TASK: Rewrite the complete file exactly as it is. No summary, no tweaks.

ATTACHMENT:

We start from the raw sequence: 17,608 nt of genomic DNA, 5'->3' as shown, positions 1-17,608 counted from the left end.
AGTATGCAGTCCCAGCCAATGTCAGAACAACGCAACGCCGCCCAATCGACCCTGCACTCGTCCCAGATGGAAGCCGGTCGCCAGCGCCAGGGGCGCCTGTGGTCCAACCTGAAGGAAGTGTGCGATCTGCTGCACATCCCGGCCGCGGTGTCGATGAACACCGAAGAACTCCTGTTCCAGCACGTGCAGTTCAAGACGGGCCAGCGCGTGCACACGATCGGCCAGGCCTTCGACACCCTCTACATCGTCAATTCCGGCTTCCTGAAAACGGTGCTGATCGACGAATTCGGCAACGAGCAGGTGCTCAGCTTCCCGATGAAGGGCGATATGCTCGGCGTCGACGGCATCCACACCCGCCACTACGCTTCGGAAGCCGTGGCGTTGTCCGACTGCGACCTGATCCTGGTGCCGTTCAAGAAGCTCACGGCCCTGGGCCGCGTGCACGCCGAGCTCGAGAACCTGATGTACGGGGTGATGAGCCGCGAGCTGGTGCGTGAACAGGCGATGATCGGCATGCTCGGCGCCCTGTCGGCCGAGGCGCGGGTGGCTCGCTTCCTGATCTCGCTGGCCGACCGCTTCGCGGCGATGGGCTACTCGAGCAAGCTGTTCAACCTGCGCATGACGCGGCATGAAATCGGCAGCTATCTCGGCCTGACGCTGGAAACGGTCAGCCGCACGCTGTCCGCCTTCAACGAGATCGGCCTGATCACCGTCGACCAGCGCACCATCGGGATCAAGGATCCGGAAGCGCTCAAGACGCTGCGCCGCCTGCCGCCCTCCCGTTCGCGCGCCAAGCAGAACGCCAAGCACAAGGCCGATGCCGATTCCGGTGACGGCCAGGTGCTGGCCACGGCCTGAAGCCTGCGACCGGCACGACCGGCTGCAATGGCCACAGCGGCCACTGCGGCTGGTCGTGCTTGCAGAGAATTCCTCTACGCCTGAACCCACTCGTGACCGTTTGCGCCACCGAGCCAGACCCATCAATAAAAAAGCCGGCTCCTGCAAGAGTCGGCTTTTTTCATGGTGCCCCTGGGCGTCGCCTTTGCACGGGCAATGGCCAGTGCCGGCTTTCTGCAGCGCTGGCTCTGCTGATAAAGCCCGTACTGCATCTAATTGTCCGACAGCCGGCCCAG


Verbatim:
We start from the raw sequence: 17,608 nt of genomic DNA, 5'->3' as shown, positions 1-17,608 counted from the left end.
AGTATGCAGTCCCAGCCAATGTCAGAACAACGCAACGCCGCCCAATCGACCCTGCACTCGTCCCAGATGGAAGCCGGTCGCCAGCGCCAGGGGCGCCTGTGGTCCAACCTGAAGGAAGTGTGCGATCTGCTGCACATCCCGGCCGCGGTGTCGATGAACACCGAAGAACTCCTGTTCCAGCACGTGCAGTTCAAGACGGGCCAGCGCGTGCACACGATCGGCCAGGCCTTCGACACCCTCTACATCGTCAATTCCGGCTTCCTGAAAACGGTGCTGATCGACGAATTCGGCAACGAGCAGGTGCTCAGCTTCCCGATGAAGGGCGATATGCTCGGCGTCGACGGCATCCACACCCGCCACTACGCTTCGGAAGCCGTGGCGTTGTCCGACTGCGACCTGATCCTGGTGCCGTTCAAGAAGCTCACGGCCCTGGGCCGCGTGCACGCCGAGCTCGAGAACCTGATGTACGGGGTGATGAGCCGCGAGCTGGTGCGTGAACAGGCGATGATCGGCATGCTCGGCGCCCTGTCGGCCGAGGCGCGGGTGGCTCGCTTCCTGATCTCGCTGGCCGACCGCTTCGCGGCGATGGGCTACTCGAGCAAGCTGTTCAACCTGCGCATGACGCGGCATGAAATCGGCAGCTATCTCGGCCTGACGCTGGAAACGGTCAGCCGCACGCTGTCCGCCTTCAACGAGATCGGCCTGATCACCGTCGACCAGCGCACCATCGGGATCAAGGATCCGGAAGCGCTCAAGACGCTGCGCCGCCTGCCGCCCTCCCGTTCGCGCGCCAAGCAGAACGCCAAGCACAAGGCCGATGCCGATTCCGGTGACGGCCAGGTGCTGGCCACGGCCTGAAGCCTGCGACCGGCACGACCGGCTGCAATGGCCACAGCGGCCACTGCGGCTGGTCGTGCTTGCAGAGAATTCCTCTACGCCTGAACCCACTCGTGACCGTTTGCGCCACCGAGCCAGACCCATCAATAAAAAAGCCGGCTCCTGCAAGAGTCGGCTTTTTTCATGGTGCCCCTGGGCGTCGCCTTTGCACGGGCAATGGCCAGTGCCGGCTTTCTGCAGCGCTGGCTCTGCTGATAAAGCCCGTACTGCATCTAATTGTCCGACAGCCGGCCCAG